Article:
Curiosity about a person’s race isn’t inherently racist. I’ve sometimes read an article in which someone is quoted saying something interesting or provocative, and I’ve had reason to wonder if the speaker is black or white. For example, a call to black voters to turn out could have a different significance depending on the race of the person making it: A white politician might be thinking in broad terms of defeating the other party, while a black person could be urging black voters to make their voices heard within their own party. Newspaper writers often avoid specifying the race of a quoted speaker even when the question might naturally arise. A sighted reader will know the answer without asking from seeing a photograph associated with the article, but without vision, I don’t have that source of information.
Actually, disability can be an illuminating lens, as it were, through which to examine how we think about race. I remember an incident from forty-one years ago when a friend and I were staying at a Paris hotel and we became chatty with the receptionist. My friend challenged me to identify the receptionist’s national origin. I said the Netherlands. They both laughed. In fact, he was from somewhere in the Dutch West Indies (I forget which island). Thus my guess was pretty much accurate: He spoke Dutch and had been raised in a Dutch possession hence his Dutch accent. The joke, which I still find obscure, involved my inability to see him as black. Should I have taken offense on his part because there was a racist tinge to the joke, even though he participated, or else on my own behalf because of how I was shown up as having a limitation due to my disability? I was sufficiently embarrassed that the memory has stayed with me. What I wanted to say was that I couldn’t care less whether the receptionist was black, white, blue or green. Except, yes, it did interest me that he turned out to be black because a black Dutchman was unusual in my experience.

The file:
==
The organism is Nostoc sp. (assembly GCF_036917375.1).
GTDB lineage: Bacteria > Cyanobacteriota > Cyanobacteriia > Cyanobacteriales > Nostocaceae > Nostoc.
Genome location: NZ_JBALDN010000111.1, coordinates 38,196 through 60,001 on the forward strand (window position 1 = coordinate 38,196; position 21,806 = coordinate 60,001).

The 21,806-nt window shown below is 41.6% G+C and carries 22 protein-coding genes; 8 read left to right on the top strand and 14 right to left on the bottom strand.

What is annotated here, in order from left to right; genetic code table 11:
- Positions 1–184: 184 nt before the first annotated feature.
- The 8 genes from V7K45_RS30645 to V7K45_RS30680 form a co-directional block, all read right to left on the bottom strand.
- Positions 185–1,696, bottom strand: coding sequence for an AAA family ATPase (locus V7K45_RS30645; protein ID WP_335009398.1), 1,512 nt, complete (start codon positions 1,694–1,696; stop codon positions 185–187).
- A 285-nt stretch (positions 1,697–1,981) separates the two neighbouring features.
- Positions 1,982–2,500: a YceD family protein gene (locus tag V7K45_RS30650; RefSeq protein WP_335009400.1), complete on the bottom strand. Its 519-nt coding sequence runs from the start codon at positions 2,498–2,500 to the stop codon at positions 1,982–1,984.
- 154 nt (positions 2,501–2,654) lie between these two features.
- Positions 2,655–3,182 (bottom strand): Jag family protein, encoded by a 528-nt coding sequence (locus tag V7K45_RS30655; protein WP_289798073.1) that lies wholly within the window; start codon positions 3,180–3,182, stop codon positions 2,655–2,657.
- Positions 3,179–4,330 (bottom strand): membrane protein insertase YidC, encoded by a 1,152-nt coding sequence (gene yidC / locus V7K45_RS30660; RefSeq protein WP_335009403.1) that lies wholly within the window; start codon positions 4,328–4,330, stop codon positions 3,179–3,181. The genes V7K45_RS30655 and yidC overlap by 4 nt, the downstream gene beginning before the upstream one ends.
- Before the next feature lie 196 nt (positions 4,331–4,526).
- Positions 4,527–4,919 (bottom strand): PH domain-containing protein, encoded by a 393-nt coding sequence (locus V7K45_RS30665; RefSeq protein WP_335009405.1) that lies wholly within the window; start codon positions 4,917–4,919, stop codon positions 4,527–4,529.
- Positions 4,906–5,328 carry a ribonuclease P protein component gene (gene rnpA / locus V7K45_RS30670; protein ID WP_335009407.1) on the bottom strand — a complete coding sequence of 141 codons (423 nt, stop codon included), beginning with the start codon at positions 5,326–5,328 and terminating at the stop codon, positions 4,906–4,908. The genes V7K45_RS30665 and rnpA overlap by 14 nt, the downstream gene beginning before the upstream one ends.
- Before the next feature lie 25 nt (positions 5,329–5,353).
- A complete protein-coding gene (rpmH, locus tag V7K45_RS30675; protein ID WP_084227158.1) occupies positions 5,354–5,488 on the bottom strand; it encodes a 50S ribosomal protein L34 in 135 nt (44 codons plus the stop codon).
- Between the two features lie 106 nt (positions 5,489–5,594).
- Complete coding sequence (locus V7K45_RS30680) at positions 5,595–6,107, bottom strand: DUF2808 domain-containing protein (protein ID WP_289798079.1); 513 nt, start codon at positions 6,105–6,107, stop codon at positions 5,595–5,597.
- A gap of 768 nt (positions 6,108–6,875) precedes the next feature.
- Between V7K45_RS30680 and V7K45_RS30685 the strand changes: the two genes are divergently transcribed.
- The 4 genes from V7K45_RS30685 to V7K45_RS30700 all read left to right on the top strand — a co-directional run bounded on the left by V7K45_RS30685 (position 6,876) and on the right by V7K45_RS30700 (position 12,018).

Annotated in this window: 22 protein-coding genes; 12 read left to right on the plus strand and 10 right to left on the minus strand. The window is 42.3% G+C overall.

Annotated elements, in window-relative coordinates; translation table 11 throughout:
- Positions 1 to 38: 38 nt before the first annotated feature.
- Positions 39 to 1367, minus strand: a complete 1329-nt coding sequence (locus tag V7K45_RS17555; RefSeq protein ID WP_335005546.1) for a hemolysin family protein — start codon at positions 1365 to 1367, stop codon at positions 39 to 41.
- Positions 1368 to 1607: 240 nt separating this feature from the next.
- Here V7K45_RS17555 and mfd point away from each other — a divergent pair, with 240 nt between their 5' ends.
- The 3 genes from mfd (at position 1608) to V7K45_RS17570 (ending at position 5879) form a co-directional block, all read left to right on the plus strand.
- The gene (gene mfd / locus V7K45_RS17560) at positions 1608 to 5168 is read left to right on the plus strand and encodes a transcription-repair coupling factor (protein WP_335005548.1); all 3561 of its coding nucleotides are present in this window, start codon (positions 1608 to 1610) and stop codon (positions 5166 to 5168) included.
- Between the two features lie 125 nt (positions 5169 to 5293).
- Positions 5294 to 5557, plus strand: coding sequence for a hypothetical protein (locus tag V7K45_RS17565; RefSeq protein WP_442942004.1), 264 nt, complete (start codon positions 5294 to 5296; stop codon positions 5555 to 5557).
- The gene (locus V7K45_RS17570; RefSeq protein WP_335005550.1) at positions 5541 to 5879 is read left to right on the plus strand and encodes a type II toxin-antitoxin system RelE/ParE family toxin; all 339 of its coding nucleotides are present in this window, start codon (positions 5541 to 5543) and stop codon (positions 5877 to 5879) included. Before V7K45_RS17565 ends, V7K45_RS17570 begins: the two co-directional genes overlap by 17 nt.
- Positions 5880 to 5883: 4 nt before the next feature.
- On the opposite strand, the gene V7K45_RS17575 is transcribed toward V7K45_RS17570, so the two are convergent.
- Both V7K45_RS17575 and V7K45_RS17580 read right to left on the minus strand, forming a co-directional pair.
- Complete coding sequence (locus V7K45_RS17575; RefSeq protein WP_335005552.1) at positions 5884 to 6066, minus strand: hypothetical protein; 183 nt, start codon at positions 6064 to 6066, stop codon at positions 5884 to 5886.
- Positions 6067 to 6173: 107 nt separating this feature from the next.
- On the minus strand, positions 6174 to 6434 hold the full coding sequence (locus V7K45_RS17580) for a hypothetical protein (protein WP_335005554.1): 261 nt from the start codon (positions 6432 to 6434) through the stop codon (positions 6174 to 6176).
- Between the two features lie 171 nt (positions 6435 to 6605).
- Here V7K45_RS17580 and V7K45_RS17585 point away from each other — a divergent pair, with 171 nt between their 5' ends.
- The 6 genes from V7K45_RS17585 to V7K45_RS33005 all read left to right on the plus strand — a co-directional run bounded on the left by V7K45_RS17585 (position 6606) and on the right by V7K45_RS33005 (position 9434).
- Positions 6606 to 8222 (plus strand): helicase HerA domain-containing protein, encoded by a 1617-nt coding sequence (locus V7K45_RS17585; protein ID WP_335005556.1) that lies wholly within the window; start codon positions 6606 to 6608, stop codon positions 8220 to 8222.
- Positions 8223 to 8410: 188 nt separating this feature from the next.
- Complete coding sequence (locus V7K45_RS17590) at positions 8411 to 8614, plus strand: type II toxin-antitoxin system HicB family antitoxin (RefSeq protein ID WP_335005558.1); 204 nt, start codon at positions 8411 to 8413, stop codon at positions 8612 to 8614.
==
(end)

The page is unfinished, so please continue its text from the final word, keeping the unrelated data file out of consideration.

Prejudice has many permutations. Should all such experiences be swept under the politically correct rug?
Speech manipulation differs between right and left. In the Trump era, personal expression is promoted. Racist, anti-Semitic, anti-Mexican views are permissible: Trump has engaged in all of that himself. He considers even failure to wear a mask an expression of free speech. However, criticizing him is unacceptable.
On the left, criticism of Trump abounds. But anyone alluding in any way to race has to worry about being accused of racism. Indeed, some commentators assert that simply to be white is to be racist. In such an environment, we either avoid the issue completely or face the risk of moral condemnation and its consequences.
In such ways, both right and left present us with binary choices. Binary systems work well for computers, but not for human beings trying to fix systemic flaws. The near absence of pushback against Trump’s personality cult in the Senate has led to suspension of the vaunted system of checks and balances that we learned about in civics and social studies courses. Meanwhile, while speech that incites racial hatred and violence is deplorable, open and honest discussion of race is essential if we’re to reach a consensus on how to undo historical injustices.
If Joe Biden defeats Trump in November, the “treason” fear will end. Biden shows no monarchical tendencies; nor does his running mate, Kamala Harris. We can be confident that a change in officeholder should put an end to this disturbing era of quasi-royal prerogatives.
By contrast, the difficulty of talking openly and honestly about race isn’t due to one individual. In that sense, it’s more troubling. Politically correct attitudes are enforced even by those who would rather shun political correctness, such as the friends who warned me about the reference to race in my story.
Each side, right and left, blames the other for manipulating speech. It’s time to be truthful on that score, too.
Susan Holt says
What an elegant analysis of the difficulties we face discussing politics and race. My first reaction was delight that nowhere does the word “conversation” appear. So I read this post again and sure enough, not a glimmer of “conversation”. I think you have taken a major step toward improving civilized discourse. Next, perhaps, a discussion of grief and trauma that omits “closure”.
Adrian Spratt says
Among overused words in today’s political journalism, my wife Laura’s bugaboo is “narrative.” Stale words, stale ideas.
Thank you for your comment, Susan.